B. H. (Pete) Fairchild (1942 - )
One of the most successful poets from Kansas is B.H. Fairchild. He grew up in Liberal, Kansas, the far southwestern edge of the state. Early mapmakers once
labeled this region the Great American Desert. His poetry evokes the isolated small-town landscape, including Main Street buildings and the wild edges of town. He also conjures the emotional landscape of those who dream and survive the arid Great Plains. Here, a
literary imagination is not a frill, but rather a tool of endurance. Fairchild mythologizes Kansas by enlarging it in his personal memory. Also, he shows how European traditions lie alongside those of mid-continent America. He is a complex American poet.
Fairchild’s “desert” is a busy crossroads. In another poem, “The Big Bands: Liberal, Kansas, the Summer of 1955,” the
poet explains how swing bands toured the region after their popularity faded elsewhere. The poem “Hearing Parker the First Time,” about Charlie Parker, shows how radio airwaves also cross this flyover region. In the poem, “Eleusinian mysteries” are ecstatic Greek
rites. Coleman Hawkins and Lester Young are saxophone players with ties to Kansas and Kansas City. And “Ornithology” is the title of one of Parker’s albums (he was known as Bird). This poem is an homage to jazz as understood by a poet who first learned to play the
saxophone and then the instrument of American language.
HEARING PARKER THE FIRST TIME
The blue notes spiraling up from the transistor radio
tuned to WNOE, New Orleans, lifted me out of bed
in Seward County, Kansas, where the plains wind riffed
telephone wires in tones less strange than the bird songs
of Charlie Parker. I played high school tenor sax the way,
I thought, Coleman Hawkins and Lester Young might have
if they were, like me, untalented and white, but Ornithology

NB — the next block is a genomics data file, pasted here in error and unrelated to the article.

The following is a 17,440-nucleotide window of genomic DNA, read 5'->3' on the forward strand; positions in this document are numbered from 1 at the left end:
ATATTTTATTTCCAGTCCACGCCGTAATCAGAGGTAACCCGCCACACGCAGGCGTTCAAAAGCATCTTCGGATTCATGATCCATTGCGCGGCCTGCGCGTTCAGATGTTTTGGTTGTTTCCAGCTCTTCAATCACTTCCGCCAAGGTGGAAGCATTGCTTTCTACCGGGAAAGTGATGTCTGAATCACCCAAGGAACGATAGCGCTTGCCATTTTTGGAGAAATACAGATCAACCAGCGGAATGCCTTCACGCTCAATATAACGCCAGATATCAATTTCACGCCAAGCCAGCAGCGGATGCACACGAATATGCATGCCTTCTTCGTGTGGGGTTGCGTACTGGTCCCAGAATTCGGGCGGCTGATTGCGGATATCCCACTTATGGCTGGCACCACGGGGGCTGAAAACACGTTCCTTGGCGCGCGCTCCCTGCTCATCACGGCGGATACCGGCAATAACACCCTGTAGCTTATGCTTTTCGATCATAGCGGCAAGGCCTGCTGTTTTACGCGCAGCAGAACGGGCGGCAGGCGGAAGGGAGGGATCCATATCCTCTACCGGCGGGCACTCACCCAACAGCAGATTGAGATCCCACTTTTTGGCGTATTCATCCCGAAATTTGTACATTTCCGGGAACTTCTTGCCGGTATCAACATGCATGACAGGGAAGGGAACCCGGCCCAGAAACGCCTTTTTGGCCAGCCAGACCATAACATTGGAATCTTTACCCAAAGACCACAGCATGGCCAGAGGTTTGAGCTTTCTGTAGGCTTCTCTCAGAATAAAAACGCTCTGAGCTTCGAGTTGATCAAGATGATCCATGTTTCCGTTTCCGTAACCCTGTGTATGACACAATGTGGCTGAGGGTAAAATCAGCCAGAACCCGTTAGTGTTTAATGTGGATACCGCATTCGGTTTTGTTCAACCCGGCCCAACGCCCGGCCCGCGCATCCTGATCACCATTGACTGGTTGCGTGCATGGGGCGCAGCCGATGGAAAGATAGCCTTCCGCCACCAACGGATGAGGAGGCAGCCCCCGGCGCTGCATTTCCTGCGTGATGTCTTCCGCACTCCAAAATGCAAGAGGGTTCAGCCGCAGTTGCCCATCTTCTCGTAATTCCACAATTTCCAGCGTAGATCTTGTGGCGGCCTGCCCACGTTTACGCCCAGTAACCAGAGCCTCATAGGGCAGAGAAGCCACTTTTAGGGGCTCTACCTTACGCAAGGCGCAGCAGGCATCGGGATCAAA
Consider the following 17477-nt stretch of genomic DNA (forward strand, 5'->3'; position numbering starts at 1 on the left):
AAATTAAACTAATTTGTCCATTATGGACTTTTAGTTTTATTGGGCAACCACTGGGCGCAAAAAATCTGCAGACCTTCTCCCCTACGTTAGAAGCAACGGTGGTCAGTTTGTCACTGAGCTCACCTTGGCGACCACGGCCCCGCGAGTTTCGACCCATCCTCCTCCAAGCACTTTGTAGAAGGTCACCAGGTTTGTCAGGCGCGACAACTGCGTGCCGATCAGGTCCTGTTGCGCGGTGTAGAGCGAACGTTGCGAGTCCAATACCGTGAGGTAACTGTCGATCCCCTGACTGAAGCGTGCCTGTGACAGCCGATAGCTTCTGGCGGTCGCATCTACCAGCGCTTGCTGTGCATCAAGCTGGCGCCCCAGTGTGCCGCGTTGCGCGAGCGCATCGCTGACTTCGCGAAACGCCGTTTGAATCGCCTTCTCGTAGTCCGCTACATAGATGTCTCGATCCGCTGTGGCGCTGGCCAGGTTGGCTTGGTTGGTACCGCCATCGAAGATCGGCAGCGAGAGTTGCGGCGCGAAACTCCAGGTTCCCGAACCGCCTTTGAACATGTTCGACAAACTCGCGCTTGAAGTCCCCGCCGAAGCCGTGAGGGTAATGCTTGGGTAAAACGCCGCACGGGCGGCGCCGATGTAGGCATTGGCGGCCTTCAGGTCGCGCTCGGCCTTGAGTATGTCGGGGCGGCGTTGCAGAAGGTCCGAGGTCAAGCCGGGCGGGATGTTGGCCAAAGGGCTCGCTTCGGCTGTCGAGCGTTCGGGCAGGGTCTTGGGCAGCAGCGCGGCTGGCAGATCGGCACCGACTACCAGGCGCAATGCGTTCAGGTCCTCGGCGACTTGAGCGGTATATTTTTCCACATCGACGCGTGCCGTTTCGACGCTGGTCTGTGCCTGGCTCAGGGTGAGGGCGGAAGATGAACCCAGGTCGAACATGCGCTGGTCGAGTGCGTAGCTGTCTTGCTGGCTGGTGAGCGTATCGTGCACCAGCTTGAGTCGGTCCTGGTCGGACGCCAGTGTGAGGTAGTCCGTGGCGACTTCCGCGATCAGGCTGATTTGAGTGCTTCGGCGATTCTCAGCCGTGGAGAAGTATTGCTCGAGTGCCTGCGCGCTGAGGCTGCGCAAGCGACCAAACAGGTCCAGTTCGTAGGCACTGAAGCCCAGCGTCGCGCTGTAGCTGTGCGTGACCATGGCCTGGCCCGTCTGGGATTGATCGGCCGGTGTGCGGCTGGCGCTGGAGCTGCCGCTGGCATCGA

came winding up from the dark delta of blues and Dixieland
into my room on the treeless and hymn-ridden high plains
like a dust devil spinning me into the Eleusinian mysteries
of the jazz gods though later I would learn that his long
apprenticeship in Kansas City and an eremite’s devotion
to the hard rule of craft gave him the hands that held
the reins of the white horse that carried him to New York
and 52nd Street, farther from wheat fields and dry creek beds
than I would ever travel, and then carried him away.
Education: B.H. Fairchild, born in Houston, attended Liberal, Kansas, public schools and the University of Kansas (M.A. in English 1968). His Ph.D. is from the University of Tulsa (1973).
Career: Fairchild’s books of poetry are Early Memory Systems of the Lower Midwest (National Book
Critics Circle Award, Norton 2003); Local Knowledge (Quarterly Review of Literature 1991); The Art of the Lathe (Alice James 1998);
and The Arrival of the Future (Swallow’s Tale 1985). He taught at California State University-San Bernardino from 1976 to 2005. He has won numerous
© 2008 Denise Low, AAPP15. © 2003 B.H. Fairchild, “Hearing Parker the First Time” in Early Occult Memory Systems of the Lower Midwest, W.W. Norton. © 2007
Denise Low, photograph.